MALVASIAN: I hope you’re not implying that I would dream of killing you so I would keep the treasure all to myself.
INZOLIAH: Of course not, nor would I do that to you. It is merely an intellectual exercise.
MALVASIAN: Well, in that case, purely as an intellectual exercise, I would probably cast a leech spell on you, to take away your life force and heal myself. After all, there are brigands on the road between here and Silvenar, and a wounded battlemage with a valuable artifact would make a tempting target. I’d hate to survive Eldengrove merely to die in the open.
INZOLIAH: That’s a well-reasoned response. As for myself, again, not saying I would ever do this, but I think a simple, sudden electrical bolt would serve my purposes admirably. I agree about the danger of brigands, but don’t forget, we also have a potion of healing. I could easily slay you and heal myself to full capacity.
MALVASIAN: Very true. It would end up a question then of whose spell was more effective at that instant. If our spells counteracted one another and I leeched your life energy only to be crippled by your lightning bolt, then we could both be killed. Or so near death that a mere potion of healing would scarcely help either one of us, let alone both. How ironic it would be if two scheming battlemages, not saying we are scheming but for the purpose of this intellectual exercise, were left on the brink of death, completely drained of magicka, with one healing potion to choose from. Who would get it then?
INZOLIAH: Logically, whoever drank it first, which in this case would be you since you’re holding it. Now, what if one of us were injured, but not killed?
MALVASIAN: Logic would dictate that a scheming battlemage would take the potion, leaving the injured party to the mercy of the elements, I suppose.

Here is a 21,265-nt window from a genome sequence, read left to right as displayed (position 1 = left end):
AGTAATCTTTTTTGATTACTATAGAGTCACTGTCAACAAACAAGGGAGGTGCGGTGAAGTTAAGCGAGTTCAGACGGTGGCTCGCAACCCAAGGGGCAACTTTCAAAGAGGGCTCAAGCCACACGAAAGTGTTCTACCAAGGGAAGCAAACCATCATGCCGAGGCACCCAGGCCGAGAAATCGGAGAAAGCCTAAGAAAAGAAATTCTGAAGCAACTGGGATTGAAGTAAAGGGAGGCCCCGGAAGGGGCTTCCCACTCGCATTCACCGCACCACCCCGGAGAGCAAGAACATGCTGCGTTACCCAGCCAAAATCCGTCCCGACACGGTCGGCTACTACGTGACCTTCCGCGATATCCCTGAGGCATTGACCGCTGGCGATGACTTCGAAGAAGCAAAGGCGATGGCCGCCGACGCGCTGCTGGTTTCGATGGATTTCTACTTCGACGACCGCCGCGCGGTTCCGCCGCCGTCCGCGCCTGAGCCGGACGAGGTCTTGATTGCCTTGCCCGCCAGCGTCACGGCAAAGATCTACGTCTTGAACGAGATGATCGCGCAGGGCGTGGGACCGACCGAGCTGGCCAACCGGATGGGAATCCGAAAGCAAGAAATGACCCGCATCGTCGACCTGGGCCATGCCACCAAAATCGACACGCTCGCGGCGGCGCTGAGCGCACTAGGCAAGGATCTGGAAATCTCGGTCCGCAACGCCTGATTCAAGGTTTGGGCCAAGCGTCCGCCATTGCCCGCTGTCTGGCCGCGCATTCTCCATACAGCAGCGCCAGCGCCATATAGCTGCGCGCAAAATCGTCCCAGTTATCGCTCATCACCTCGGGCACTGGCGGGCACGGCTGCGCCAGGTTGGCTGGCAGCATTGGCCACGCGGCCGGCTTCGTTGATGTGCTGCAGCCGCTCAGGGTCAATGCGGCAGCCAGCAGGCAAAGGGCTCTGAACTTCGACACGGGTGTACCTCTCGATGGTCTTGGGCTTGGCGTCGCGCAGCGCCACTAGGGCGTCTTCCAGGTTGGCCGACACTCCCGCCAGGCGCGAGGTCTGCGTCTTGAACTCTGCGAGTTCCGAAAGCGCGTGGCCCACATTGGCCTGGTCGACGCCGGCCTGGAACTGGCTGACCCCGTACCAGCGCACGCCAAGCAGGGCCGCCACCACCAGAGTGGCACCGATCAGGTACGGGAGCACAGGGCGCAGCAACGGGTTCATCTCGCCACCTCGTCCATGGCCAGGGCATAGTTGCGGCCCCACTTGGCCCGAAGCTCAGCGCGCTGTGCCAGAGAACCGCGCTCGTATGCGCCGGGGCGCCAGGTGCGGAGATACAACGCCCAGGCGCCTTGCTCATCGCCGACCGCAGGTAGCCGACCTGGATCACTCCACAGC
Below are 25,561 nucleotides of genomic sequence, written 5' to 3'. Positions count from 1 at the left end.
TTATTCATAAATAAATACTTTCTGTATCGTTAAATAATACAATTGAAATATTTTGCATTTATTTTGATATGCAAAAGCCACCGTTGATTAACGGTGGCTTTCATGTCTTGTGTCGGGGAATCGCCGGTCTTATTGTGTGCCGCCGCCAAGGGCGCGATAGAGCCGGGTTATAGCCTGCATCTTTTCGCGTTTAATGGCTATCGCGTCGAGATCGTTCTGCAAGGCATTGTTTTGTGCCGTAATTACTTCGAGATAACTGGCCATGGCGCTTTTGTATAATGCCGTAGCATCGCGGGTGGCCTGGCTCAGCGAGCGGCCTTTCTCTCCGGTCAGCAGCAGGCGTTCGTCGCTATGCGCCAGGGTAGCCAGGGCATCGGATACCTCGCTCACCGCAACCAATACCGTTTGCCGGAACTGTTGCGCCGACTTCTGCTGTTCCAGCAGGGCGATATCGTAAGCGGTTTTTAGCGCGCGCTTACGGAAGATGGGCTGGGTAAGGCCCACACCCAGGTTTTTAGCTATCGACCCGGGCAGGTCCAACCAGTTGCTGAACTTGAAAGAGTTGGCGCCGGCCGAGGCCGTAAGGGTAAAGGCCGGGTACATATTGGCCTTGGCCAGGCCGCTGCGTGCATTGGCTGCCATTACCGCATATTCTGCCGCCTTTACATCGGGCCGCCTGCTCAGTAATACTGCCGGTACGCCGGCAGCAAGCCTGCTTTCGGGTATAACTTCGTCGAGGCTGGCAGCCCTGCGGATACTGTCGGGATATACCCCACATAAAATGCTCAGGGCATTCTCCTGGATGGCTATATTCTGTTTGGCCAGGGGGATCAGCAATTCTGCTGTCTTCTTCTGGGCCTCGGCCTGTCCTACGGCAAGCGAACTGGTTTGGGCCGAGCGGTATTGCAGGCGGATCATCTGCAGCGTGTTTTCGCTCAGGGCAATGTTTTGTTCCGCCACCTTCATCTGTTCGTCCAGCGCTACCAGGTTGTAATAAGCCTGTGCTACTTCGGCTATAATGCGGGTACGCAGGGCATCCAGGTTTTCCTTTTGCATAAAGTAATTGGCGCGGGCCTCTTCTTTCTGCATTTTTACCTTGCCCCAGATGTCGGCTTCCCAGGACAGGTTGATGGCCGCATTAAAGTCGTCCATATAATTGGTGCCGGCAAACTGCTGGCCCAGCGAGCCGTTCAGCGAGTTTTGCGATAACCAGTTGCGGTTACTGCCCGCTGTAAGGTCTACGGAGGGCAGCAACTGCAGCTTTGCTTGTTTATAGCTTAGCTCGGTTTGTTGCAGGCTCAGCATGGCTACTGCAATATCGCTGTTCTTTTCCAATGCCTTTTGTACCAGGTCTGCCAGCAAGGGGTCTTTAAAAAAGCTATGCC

INZOLIAH: That does seem most sensible. But suppose that the battlemages, while certainly scheming types, had a certain respect for one another. Perhaps in that case, the victorious one might, for instance, put the potion up a tree near his or her gravely wounded victim. Then when the wounded party had enough magicka replenished, he or she would be able to levitate to the tree branches and recover the potion. By that time, the victorious battlemage would have already collected the reward.
They pause for a moment at the sound of something in the bushes nearby. Carefully, they climb across the branches of a tree to bypass it.
MALVASIAN: I understand what you’re saying, but it seems out of character for our hypothetic scheming battlemage to allow his or her victim to live.
INZOLIAH: Perhaps. But it’s been my observation that most scheming battlemages enjoy the feeling of having bested someone in combat, and having that person alive to live with the humiliation.
MALVASIAN: These hypothetical scheming battlemages sound … (excitedly) Daylight! Do you see it?
The two scurry across the branch dropping behind a bush, so we can no longer see them. We can, however, see the shimmering halo of sunlight.
MALVASIAN (behind the tall bush): We made it.
INZOLIAH (likewise, behind the tall bush): Indeed.
There is a sudden explosion of electrical energy and a wild howling aura of red light, and then silence. After a few moment’s pause, we hear someone climbing up the tree. It is Malvasian, putting the potion high up in the bough. He chuckles as he climbs back down and the curtain drops.
Epilogue. The curtain rises on a road to Silvenar. A gang of bandits have surrounded Malvasian, who is propped up on his staff, barely able to stand. They pull his chest away from him with ease.
BANDIT #1: What have we got here? Don’t you know it ain’t safe to be out on the road, all sick like you are? Why don’t we help you with your load?
MALVASIAN (weakly): Please … Let me be …
BANDIT #2: Go on, spellcaster, fight us for it!
MALVASIAN: I can’t … too weak …
Suddenly, Inzoliah flies in, casting lightning bolts from her fingers at the bandits, who quickly scramble away. She lands on the ground and picks up the chest. Malvasian collapses, dying.
MALVASIAN: Hypothetically, what if … a battlemage cast a spell on another which didn’t harm him at once, but … drained his life force and his magicka, bit by bit, so he wouldn’t know at the time, but … feel confident enough to leave the potion of healing behind?
INZOLIAH: A most treacherous battlemage she’d be.
MALVASIAN: And … hypothetically … would she be likely to help her fallen foe … so that she could enjoy the humiliation of him continuing … to live?
INZOLIAH: From my experience, hypothetically, no. She doesn’t sound like a fool.
As Inzoliah lugs the chest off toward Silvenar, and Malvasian expires on the stage, we drop the curtain.